The slogan, “never again,” the redeeming lesson of the Holocaust, is turning into a farce in the African nation, as world leaders continue to find a dazzling array of excuses for inaction, including the obvious one: “It’s a complicated situation,” as cases of genocide always are.
Some Jewish organizations continue to speak out, but there are indications that the issue is fading, even as the killing continues. In the Jewish community, as elsewhere, the murkiness of the conflict and the lack of ready solutions have eroded activism.
One year ago, the Bush administration courageously labeled the treatment of Darfur villagers by Arab militias — sanctioned by the government in Khartoum — as “genocide.”
But apparently applying a label was enough for this country’s leaders; those tough words have been followed up by inaction and even moments of cooperation with the Sudanese government.
New York Times columnist Nicholas Kristof, who has waged a relentless campaign to open the nation’s eyes to Darfur, this week reported that the Bush administration helped gut a U.N. statement proclaiming that there is an “obligation” for countries to work to stop genocide where it is occurring. Instead, the final declaration suggested the need for “collective action” on a “case-by-case basis.”
In other words, the obligation to stop genocide applies only when it’s politically and diplomatically convenient. If it isn’t, well, too bad for the victims.
Admittedly, there are no easy options in Sudan. The nation is a cauldron of chaos, and it’s sometimes not clear who’s doing what to whom.
The United Nations is hamstrung by Security Council members that are doing profitable business with the Sudanese government and by weak, ineffective leadership. The African Union, which should be taking the lead, is overburdened and divided. The Europeans are concerned but vacillating. Washington is already overextended in Iraq and Afghanistan, and there are myriad economic and geopolitical factors to consider.
In fact, genocide is always complicated when it’s happening. The Holocaust, for all its savage clarity, was hardly seen as black and white when the Allies were sifting through evidence of the unfolding horrors and trying to weigh it against their war aims.
For the Jewish community, the stakes are not immediate, but they are high nonetheless. After the Holocaust, Jews could console themselves that at least the death of millions would serve as a clear lesson that hatred must be fought before it produces mass killings, and actual genocide must be treated as the ultimate crime.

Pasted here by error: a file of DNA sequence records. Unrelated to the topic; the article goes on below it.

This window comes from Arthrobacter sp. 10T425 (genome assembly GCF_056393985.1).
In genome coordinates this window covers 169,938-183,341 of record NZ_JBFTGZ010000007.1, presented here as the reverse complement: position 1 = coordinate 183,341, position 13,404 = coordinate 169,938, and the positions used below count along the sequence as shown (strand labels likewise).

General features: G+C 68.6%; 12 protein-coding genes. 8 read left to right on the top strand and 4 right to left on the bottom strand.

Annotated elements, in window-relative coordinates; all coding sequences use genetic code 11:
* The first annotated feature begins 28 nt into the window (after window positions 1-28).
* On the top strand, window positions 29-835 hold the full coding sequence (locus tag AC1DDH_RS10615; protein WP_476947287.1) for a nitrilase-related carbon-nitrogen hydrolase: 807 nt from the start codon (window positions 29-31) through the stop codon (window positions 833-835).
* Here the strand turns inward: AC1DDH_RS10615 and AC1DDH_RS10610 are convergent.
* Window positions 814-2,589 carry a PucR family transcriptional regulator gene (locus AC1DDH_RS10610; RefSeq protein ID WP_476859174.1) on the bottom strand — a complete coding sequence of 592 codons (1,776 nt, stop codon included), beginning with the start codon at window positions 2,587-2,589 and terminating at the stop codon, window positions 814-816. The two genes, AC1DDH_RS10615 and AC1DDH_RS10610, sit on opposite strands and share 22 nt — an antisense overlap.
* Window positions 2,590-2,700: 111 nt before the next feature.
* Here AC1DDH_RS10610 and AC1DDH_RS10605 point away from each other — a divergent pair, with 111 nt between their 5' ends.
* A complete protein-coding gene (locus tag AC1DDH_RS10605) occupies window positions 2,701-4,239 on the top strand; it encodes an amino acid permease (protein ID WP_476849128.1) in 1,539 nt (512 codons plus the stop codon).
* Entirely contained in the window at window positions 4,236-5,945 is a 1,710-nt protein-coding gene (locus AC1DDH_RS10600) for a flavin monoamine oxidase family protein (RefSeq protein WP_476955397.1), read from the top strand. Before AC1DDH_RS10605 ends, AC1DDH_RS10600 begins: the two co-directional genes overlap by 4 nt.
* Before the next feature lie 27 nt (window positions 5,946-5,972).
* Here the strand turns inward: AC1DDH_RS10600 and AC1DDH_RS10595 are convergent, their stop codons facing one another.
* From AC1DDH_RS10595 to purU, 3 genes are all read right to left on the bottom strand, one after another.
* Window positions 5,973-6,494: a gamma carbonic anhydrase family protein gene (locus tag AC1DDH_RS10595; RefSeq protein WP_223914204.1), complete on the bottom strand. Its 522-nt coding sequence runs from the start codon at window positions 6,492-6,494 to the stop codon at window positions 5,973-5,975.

“Never again” was supposed to be a commandment for action, not a handy political slogan. But it quickly turned into the latter.
Over and over again, nations ignored new instances of genocide, or made concerned noises even as they pleaded the press of other priorities — much as the Allies offered reasonable-sounding, but ultimately shattering, excuses for not acting to slow down the machinery of the Holocaust.
People read about Cambodia’s killing fields, but shrugged their shoulders and said there was nothing they could do. They watched the butchery in Rwanda but dithered; then, they watched “Hotel Rwanda” and wept useless tears.
And now Darfur: Advocacy groups have been formed, wrist bracelets sold, outrage has been expressed. But still, the world won’t find a way to make it stop.
Many Jewish groups have spoken out on Darfur, but only a few, including the American Jewish World Service and the Religious Action Center of Reform Judaism, have made it a priority. Many cite good reasons for not investing too heavily in the Darfur issue, including the press of Israel and domestic priorities. They also have some bad ones, starting with a paralyzing fear of criticizing the Bush administration at a critical moment in U.S.-Israel relations.
And as always, there is the internal debate over what constitutes a Jewish issue. Shouldn’t Jews be more worried about anti-Semitism in Ukraine or anti-Israel divestment campaigns?
But Darfur is a Jewish issue, because the Holocaust and its meaning have become central threads of Jewish existence in the modern world, spiritually and politically. And memorializing the victims is not enough.
The founders of the U.S. Holocaust Memorial Museum understood this when they created the Committee on Conscience to serve as an early warning system for new genocides and prick the conscience of the nation. In the past few years, the committee has been doing that with vigor, documenting the horrors in Darfur and demanding action before it is too late once again.
With the United States and most other countries too busy, too divided and too uncertain, “too late” is fast approaching.
What the committee understands is this: For the memory of Holocaust victims to have universal meaning, their suffering must be used as a message to the world that the proper response to genocide isn’t waiting until the only thing left to do is light candles and erect memorials.
James D. Besser is the Washington correspondent for The Jewish Journal.